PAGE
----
Weight Loss

Gastric Bypass Surgery
Gastric bypass surgery is a classification of surgical procedures to reduce the volume of food one can consume in order to lose weight. It is a serious procedure that has risks associated with any surgery plus a caloric ally-restricted meal plan. Prior to the surgery, the candidate must meet with a Registered Dietitian (RD), a mental health professional (psychologist) and be cleared for surgery by a physician. Learn more about the process and what you can expect with this procedure.

What is Gastric Bypass Surgery?
Gastric bypass is a surgery that decreases the size of the stomach by a variety of procedures. The smaller stomach is than reconnected to the small intestine. This surgery can help people who are obese or morbidly obese lose vast amounts of weight in a shorter period of time without feeling uncomfortable due to lack of satiety. After the surgery, the amount of food or drink a person is able to ingest is reduced from approximately one quart to one ounce. Eventually, the new stomach can hold 4-8 ounces per meal. The gastric sphincter is also reduced and therefore, the gastric emptying time is slower. The sphincter allows food to go into the small intestine.

Gastric bypass surgery should be a last resort for weight loss. Even a person, who undergoes this surgery, can gain the weight back due to a lack of behavioral changes.

What are the Nutritional Goals Prior to Surgery?
The nutritional goals prior to gastric bypass surgery include learning about:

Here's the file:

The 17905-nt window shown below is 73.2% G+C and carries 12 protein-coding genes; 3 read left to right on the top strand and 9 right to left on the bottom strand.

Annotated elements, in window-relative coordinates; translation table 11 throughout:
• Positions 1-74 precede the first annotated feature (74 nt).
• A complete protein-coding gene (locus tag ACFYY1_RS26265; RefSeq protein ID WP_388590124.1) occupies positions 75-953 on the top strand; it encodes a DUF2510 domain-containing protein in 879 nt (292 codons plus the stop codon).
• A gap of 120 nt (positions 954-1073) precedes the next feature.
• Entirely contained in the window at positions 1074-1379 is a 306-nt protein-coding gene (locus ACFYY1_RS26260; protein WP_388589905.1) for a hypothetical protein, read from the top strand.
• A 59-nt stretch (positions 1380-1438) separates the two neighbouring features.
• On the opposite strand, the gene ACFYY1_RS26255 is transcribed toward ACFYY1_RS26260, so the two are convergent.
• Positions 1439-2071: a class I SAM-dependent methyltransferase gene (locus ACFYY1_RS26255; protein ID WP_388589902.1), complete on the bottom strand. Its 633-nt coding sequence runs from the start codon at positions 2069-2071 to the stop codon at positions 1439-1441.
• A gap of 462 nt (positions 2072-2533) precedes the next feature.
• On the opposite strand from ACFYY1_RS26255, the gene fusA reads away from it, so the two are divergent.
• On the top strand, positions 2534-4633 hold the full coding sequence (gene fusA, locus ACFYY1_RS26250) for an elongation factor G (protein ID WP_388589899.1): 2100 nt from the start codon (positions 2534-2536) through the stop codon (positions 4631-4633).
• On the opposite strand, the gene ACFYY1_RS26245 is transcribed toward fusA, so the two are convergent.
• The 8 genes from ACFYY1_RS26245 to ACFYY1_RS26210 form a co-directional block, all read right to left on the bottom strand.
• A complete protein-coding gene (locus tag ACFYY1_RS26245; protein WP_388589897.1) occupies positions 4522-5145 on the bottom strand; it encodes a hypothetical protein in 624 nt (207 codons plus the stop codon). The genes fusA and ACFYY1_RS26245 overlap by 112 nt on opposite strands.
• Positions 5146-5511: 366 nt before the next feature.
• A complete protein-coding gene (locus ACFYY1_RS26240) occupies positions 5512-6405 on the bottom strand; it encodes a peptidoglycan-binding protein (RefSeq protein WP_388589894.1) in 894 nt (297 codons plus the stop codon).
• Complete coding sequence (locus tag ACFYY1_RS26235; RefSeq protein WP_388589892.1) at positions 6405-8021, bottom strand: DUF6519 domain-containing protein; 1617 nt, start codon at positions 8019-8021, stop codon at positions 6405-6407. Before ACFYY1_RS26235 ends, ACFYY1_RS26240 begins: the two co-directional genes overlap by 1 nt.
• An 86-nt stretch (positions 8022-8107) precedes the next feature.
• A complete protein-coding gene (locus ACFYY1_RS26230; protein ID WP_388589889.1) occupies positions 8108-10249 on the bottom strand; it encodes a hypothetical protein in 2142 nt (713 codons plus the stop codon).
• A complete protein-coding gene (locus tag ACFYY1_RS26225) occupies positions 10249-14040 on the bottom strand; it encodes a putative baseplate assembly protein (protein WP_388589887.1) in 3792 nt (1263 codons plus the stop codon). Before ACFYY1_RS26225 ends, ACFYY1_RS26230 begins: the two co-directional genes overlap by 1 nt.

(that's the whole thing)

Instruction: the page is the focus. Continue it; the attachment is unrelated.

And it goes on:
• reduced calorie meal plans based on an adjusted body weight
  • reduced fat meal plans in preparation for the surgery
  • elimination of simple sugars from this meal plan (e.g. cakes, cookies, pies, candy, sugared beverages, etc.)
  • individual fluid needs in order to prevent dehydration
  • what vitamin supplements to take in preparation for the surgery

The restricted meal plan can be one of several different types based on an R.D.’s history and physical. The appropriate meal plan will be outlined for the patient along with current macronutrient and fluid guidelines.

The meal plan is not intended for rapid weight loss or to be followed after the surgery. A Medical Nutrition Therapy (MNT) consult should be scheduled prior to the actual surgery in order to go over the post-surgical guidelines.

The lower-fat meal plan and the elimination of simple sugars are in preparation for the post-surgical meal plan and possible complications. These complications may include steatorrhea (excess fat in the stool) or dumping syndrome (rapid transit of glucose into the small intestine). It is recommended that all candidates for this surgery take one adult vitamin/mineral supplement or take two chewable children’s vitamin supplements daily. This will insure adequate micronutrient needs before and after the surgery.

What are my Calorie, Protein and Fluid Needs Now?
All of your macronutrient needs will be based on a formula known as the basal energy expenditure (BEE) for weight loss. A separate meal plan will be provided along with a sample menu to help with your goals prior to surgery.

Here are your specific needs:

Calories Per Day 1,200 1,500 1,800
Carbohydrate Grams 165 206 248
Protein Grams 60 75 90
Fat Grams 34 42 50
Fluid Ounces 91 136 182
Edy McClure MS, RD, CDE, CD-N
94 Fox Run Drive
Southbury, CT 06488

P. 203-267-4090
F. 203-267-4057
Email Edy McClure